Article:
part, is that people are starting to think that these mass shootings, mass murderers are fact of life and it was so incredible to see kids who i went to high school with, people who i waited in line with in the bus, people who i ate lunch with are taking something so terrible, a mass murder is essentially what it was and a massacre and turning it and using it as a way to help make sure that this will never happen again, and i feel like maybe now after everything that the politicians will listen and if the politicians aren't going to listen and they are not going to make policies that can protect our kids, then i know for a fact that the kids from my high school and everybody else who is a supporter and marchs in the march for lives will make a difference.
it's our lives that are in danger, not somebody who is a career politician in their gilded cage who sit in a capitol building. they are concerned about protecting second amendment rights and gun, it's not the gun that is die, it's the kids that die and their kids go to public or private schools aren't the ones who are dying, it's the everyday normal people. and the way that we are being able to help and the way the march of our life is going on, it's a real unity. this is something that people want to change and people want things to change and enough is enough. that's the whole point of march for our lives, is we are not going to be taking this anymore. there's been enough of kids dying in places that are supposed to be safe.
>> well, rachel and daniel, we thank you both for your thoughts. >> thank you for having us. >> thank you. >> c-span will be covering the march for our lives rally saturday noon -- 12:00 o'clock p.m. eastern time, go to c-span.org for more details. >> the march for our lives rally against mass shootings takes place in washington, d.c. tomorrow, follow our live coverage beginning at noon eastern on c-span and you can also watch it online at c-span.org or listen with the free c-span radio app. we have more coverage today on events related to gun violence, 2:00 p.m. eastern, briefing on improving school safety and ways to prevent gun violence. a student of marjorie stoneman douglas high school and members of national prevention science coalition will take place, that's live on c-span again starting at 2:00 p.m. eastern. later connecticut senator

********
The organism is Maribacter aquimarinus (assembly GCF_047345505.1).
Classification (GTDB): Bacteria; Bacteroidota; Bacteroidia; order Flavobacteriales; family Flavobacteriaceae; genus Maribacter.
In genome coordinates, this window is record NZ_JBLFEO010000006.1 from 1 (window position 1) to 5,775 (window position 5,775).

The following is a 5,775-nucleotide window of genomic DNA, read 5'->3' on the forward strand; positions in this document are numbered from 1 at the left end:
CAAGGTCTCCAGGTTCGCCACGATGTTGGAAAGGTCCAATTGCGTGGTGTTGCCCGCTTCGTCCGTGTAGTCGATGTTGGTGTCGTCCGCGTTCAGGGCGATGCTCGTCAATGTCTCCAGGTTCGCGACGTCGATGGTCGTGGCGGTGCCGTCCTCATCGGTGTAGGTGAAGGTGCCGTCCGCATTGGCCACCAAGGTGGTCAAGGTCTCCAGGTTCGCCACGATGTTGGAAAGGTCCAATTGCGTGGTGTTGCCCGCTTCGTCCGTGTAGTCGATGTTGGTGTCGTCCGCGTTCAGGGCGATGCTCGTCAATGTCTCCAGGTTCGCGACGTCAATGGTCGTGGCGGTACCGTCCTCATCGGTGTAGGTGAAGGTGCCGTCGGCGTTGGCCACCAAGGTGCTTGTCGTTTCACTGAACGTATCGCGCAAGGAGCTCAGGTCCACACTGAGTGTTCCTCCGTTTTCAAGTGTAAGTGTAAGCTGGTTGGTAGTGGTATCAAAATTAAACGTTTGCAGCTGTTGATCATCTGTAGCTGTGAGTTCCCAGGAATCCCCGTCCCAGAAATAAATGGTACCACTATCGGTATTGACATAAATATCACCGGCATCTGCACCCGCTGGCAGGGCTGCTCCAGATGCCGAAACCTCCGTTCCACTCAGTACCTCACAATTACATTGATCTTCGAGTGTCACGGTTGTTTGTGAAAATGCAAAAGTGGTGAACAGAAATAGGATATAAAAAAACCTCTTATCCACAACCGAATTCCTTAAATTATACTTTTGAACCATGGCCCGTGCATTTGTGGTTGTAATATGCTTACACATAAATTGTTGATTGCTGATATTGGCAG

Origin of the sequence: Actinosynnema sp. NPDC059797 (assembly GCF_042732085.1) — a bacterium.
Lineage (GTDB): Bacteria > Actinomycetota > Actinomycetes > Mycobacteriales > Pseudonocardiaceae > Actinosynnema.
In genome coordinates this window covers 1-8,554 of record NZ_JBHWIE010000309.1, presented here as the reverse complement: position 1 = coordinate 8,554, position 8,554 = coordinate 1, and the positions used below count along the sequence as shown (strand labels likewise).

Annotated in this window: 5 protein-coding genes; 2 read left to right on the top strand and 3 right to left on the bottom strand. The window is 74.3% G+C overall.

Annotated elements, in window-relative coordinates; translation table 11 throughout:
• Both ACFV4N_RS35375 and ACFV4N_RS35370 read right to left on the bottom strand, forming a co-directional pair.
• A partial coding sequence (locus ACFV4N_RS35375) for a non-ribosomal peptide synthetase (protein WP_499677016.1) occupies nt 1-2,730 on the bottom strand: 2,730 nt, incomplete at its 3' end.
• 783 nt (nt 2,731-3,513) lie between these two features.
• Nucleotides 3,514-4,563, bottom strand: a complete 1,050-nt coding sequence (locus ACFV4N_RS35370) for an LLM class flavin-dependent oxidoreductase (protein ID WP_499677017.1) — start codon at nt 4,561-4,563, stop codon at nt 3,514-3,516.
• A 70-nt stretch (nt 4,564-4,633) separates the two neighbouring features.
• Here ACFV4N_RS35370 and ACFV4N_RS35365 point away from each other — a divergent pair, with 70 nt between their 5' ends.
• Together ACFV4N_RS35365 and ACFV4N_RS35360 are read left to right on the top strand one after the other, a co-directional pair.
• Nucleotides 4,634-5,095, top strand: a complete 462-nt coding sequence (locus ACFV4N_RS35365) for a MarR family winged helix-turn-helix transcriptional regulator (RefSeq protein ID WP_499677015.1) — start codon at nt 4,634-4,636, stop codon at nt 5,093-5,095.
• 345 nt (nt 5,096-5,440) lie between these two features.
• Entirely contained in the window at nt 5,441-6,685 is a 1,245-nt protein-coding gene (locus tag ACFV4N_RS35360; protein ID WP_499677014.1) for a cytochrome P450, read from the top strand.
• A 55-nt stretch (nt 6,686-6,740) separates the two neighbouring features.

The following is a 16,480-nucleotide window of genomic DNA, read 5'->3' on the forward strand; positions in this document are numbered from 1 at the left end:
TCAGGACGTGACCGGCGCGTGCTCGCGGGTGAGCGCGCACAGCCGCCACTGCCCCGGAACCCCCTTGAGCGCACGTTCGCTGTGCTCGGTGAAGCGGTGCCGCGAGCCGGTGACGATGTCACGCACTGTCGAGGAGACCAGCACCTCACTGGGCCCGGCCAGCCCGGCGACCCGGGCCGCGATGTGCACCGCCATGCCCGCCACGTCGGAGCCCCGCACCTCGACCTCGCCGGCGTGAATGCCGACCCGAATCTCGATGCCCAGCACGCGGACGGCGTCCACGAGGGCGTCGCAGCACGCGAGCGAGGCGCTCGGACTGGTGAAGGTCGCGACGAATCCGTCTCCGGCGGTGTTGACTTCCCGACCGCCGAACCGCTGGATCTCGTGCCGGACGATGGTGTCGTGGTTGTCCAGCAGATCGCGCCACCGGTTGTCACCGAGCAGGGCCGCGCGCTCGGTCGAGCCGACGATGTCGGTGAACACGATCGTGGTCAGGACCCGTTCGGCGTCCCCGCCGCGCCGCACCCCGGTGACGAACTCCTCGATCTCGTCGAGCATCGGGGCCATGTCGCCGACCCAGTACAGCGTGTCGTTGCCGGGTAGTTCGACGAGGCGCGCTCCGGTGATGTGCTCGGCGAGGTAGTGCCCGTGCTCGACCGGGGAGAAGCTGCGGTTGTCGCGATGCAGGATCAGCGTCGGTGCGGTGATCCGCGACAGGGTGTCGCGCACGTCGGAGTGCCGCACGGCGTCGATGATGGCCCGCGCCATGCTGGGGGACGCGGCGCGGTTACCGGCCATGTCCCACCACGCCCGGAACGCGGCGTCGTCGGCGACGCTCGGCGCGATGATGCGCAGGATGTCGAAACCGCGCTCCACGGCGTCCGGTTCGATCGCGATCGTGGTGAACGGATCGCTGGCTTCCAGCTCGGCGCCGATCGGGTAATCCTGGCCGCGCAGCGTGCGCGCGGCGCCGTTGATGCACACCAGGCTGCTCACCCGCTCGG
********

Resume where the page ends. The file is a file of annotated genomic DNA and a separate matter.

richard who spoke at event that we showed you joins panel for conversation a day before the march for our lives rally, live coverage of that begins at 6:00 p.m. eastern on c-span. this sunday on 1968 america in turmoil, the presidential election of 1968 began with eight presidential candidates, by the end the sitting president bowed up, robert kennedy was assassinated, television coverage was dominated by violent clashes between chicago police and proteststeststestorsn democratic national convention. pat buchanan, how richard nixon rose from defeat to create the new majority and codirector of oral history program at the university of virginia. watch 1968, america in turmoil
live sunday at 8:30 a.m. eastern on c-span's washington journal and on american history tv on c-span3. >> you have the right of a presence of an attorney, do you understand that? >> that right was guarantied in the 1963 supreme court case getty -- gideon v.wainwright. here is a look at their documentary. >> i agree that this case dramatically illustrates the point that you cannot have a fair trial without counsel. ♪
♪ >> and then clarence gideon defend yourself. >> on june 3rd, 1961 an unknown man broke into a pool hall, clarence was arrested based solely on witness account. he could not afford a lawyer and because of the law at the time a man with eighth grade education was forced to defend himself against trained prosecutor. >> so gideon was brought for his trial, he stood up and said to the judge, your honor, i don't have a lawyer, i'm too poor to hire one. the state doesn't permit it. >> he lost the trial and was sentence today five years in prison. to gideon it was unjust, he had the right to be provided an attorney. he wrote a letter appealing to